Adams Papers

From Abigail Smith Adams to Cotton Tufts, 9 January 1800

Philadelphia Janry 9 1800

my dear sir

I am indebted to you for two Letters one Which acknowledges the Recipt of the three Bills and one yesterday received which bears date Decbr 30th. I thank you Sir for all your kind attention to my affairs—I inclose to you a Bill of the amount which you say will be due to you; as I do not like to be in Debt, I Should like to have all the Bills due to the Capenters <all> discharged before we commence a New buisness—with respect to the pump Mr French requests: the President thinks it will injure the water and as our Fathers and we have drawn from the Well, he thinks it best to have it continued in its present State—The President will write to you soon respecting the Farms—I dont recollect Whether I mentiond to you, that I thought mr Feild had better be employd in prepareing the Stone for the underpinning of the House;

The Sudden Death of Genll washington has indeed produced a Chasm, as it respected the Army. his Station at the Head of it kept down many passions which will now be brought into opperation and have ample Scope. Rank, Precedency, Right tittle will all contend. envy ambition Emulation and Jealousy will all array themselves—intrigue will work in the dark, but no alteration or addition, will be made at present; as there is no present necessity and the exigencies of the Country do not require it. the vacant place will not be Suddenly fill’d. Time will mature the public opinion and the general voice direct Right I hope—As America can never possess an other citizen in whom So many qualities united to attach the public affection, in War and in Peace. it can never be expected that any other appointment will give <universal> Such universal Satisfaction.

Every testimony of affection & Respect has been shewn to his memory: the Danger is that the gratefull feelings of the public will out strech the bounds of decency and decorum and finally tend to injure a Character which they mean to honour—there was no Doubt but that every State would voluntarily unite in Some marks of gratefull remembrance; this they have already done, and the call upon them to renew the tribute by public Authority was altogether unnecessary yet it was what could not have been withstood, without an alteration which must injure the feelings of the connections and give pain to the President. Thus you see sir that in many instances public Men are obliged to act against their better judgment. The resolution was alterd from its first form; making the thing perpetual, and confined to the present year—Some Gentlemen ventured to speak their minds upon the Subject, and stated their objections from the purest motives—Washingtons Character will Stand unrivalled; throughout all America—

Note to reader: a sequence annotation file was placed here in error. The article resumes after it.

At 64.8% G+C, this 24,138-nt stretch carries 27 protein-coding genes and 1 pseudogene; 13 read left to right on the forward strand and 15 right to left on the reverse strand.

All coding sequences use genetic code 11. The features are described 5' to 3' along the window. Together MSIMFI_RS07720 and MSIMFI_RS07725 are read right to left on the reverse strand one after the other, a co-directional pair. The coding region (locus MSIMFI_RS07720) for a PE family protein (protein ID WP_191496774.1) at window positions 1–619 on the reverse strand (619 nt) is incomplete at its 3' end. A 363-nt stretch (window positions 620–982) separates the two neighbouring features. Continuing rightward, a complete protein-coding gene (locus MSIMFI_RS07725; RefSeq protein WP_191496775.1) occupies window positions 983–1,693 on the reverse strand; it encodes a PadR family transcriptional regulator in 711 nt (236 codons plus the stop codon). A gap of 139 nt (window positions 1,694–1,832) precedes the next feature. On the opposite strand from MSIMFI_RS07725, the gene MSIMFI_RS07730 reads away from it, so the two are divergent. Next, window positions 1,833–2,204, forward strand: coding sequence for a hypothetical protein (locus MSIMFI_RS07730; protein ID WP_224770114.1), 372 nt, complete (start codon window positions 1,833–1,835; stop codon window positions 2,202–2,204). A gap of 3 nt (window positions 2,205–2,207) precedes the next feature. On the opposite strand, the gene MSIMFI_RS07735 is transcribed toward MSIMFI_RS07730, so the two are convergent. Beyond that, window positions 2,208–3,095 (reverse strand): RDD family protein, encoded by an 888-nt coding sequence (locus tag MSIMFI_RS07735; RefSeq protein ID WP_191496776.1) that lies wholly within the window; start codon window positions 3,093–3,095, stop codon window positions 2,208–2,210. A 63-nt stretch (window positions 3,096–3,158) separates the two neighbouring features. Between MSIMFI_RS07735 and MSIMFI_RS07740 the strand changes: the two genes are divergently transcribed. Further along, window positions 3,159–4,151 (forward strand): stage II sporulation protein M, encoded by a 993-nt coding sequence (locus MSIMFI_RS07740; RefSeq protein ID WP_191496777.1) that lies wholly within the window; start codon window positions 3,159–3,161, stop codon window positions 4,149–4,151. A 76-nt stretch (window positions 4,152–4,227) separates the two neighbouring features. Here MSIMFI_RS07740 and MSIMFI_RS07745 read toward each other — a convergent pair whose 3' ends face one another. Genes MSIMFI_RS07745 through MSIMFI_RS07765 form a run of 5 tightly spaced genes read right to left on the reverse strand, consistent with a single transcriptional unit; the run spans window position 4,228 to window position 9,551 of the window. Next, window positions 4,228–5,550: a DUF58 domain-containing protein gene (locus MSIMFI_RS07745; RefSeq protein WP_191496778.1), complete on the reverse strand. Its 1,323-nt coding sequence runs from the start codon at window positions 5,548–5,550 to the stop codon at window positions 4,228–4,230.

You will be much gratified by reading Mrs Washingtons answer to the Presidents Letter—She was broght to tears upon reading the Letters of private Friendship which mr Shaw carried her; which was a happy effect for She had not Shed one before “the Grief which cannot weep, whispers the o’er fraught Heart and bids it Break” She was so melted into Sorrow, that she was two hours getting through the Letter of the Presidents, and one which I wrote her. and tho She Strove to See mr Shaw, She finally excused herself—You will See by her replie to the President the Struggle She had to bring her mind to relinquish the only consolatary Idea She had left her, that of mingleing her Ashes with his

I request your acceptance of Genll Lees oration. my best Regards to mrs Tufts and all Friends / From your Affectionate



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